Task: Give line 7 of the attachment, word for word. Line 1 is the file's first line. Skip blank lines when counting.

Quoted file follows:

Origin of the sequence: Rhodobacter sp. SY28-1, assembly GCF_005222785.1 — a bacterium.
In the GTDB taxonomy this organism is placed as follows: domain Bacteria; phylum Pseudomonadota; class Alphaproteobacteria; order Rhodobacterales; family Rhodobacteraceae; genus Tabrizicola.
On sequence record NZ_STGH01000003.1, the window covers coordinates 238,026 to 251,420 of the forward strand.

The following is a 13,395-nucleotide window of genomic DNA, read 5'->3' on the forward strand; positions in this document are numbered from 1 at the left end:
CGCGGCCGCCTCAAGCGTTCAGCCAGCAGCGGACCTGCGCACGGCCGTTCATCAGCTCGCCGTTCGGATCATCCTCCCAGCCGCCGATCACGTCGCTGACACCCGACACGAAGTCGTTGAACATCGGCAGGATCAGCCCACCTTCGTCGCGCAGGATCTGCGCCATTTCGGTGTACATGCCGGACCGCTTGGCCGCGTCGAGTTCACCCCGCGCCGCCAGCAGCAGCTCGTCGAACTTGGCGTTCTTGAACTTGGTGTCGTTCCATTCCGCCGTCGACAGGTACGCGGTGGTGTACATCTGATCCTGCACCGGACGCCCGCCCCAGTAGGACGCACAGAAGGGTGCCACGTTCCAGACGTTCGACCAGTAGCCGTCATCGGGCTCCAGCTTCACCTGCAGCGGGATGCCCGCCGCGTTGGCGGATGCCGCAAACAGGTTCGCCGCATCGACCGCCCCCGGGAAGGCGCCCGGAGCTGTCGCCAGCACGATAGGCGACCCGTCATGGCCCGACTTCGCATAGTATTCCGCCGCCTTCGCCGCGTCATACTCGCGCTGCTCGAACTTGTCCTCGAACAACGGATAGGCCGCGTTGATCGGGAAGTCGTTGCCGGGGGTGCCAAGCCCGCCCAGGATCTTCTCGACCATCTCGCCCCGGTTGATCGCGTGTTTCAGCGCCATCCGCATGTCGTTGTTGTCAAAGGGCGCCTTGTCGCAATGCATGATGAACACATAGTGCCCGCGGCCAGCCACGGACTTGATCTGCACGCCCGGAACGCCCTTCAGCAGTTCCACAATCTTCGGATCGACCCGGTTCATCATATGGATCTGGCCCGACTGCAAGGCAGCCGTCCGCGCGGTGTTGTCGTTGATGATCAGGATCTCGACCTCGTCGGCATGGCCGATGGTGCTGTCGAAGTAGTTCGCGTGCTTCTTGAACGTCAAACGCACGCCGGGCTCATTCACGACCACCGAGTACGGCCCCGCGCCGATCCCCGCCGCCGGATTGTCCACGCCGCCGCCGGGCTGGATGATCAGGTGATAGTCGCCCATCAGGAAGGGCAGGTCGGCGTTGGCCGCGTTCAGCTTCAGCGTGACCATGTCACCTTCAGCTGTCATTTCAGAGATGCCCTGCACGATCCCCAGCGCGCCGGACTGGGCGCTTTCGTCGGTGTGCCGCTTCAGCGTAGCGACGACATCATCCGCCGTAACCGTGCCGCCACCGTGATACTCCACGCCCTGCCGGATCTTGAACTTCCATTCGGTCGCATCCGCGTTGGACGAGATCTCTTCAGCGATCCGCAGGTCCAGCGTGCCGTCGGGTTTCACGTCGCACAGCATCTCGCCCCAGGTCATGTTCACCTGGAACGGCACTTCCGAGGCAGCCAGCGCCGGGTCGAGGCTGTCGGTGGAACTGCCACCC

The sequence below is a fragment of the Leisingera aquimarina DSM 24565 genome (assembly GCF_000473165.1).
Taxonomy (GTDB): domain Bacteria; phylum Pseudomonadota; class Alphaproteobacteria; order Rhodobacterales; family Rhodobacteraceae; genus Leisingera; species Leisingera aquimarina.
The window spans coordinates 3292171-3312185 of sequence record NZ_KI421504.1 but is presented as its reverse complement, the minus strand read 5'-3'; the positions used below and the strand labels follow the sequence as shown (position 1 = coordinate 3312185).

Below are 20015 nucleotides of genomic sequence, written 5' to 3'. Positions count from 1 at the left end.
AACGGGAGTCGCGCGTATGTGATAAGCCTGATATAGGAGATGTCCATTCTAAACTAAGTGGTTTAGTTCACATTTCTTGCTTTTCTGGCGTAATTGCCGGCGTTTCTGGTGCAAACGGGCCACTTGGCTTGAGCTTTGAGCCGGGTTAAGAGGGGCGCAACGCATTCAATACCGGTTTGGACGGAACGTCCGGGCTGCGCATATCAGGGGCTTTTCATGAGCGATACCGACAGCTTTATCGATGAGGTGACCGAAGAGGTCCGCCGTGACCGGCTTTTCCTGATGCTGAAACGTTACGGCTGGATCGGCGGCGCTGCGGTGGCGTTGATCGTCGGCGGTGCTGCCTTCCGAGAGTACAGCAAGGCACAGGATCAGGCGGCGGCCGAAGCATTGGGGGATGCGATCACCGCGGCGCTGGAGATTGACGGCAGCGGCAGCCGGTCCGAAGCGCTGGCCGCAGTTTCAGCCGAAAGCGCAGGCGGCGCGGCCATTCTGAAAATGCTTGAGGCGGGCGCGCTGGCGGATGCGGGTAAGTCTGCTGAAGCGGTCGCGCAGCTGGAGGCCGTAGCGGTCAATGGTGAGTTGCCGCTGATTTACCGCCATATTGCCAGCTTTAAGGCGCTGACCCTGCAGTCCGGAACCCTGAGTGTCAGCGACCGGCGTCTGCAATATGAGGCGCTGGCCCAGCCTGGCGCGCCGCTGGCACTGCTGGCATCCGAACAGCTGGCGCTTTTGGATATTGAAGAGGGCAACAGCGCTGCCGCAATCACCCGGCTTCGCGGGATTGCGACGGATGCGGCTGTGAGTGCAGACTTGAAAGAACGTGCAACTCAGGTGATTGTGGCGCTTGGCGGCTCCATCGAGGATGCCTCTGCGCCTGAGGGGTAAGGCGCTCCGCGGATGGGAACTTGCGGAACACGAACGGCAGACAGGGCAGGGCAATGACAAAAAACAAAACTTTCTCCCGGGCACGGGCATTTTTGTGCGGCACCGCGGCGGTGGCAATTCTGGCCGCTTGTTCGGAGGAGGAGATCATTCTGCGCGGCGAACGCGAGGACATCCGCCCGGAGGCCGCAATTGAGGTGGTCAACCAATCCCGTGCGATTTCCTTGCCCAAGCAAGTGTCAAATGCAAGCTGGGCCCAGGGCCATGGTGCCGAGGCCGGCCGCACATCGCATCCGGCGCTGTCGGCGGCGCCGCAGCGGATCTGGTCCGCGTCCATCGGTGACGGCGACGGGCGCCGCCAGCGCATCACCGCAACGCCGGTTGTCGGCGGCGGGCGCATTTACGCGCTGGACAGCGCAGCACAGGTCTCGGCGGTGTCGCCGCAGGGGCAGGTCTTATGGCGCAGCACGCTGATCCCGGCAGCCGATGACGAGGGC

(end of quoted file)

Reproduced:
Taxonomy (GTDB): domain Bacteria; phylum Pseudomonadota; class Alphaproteobacteria; order Rhodobacterales; family Rhodobacteraceae; genus Leisingera; species Leisingera aquimarina.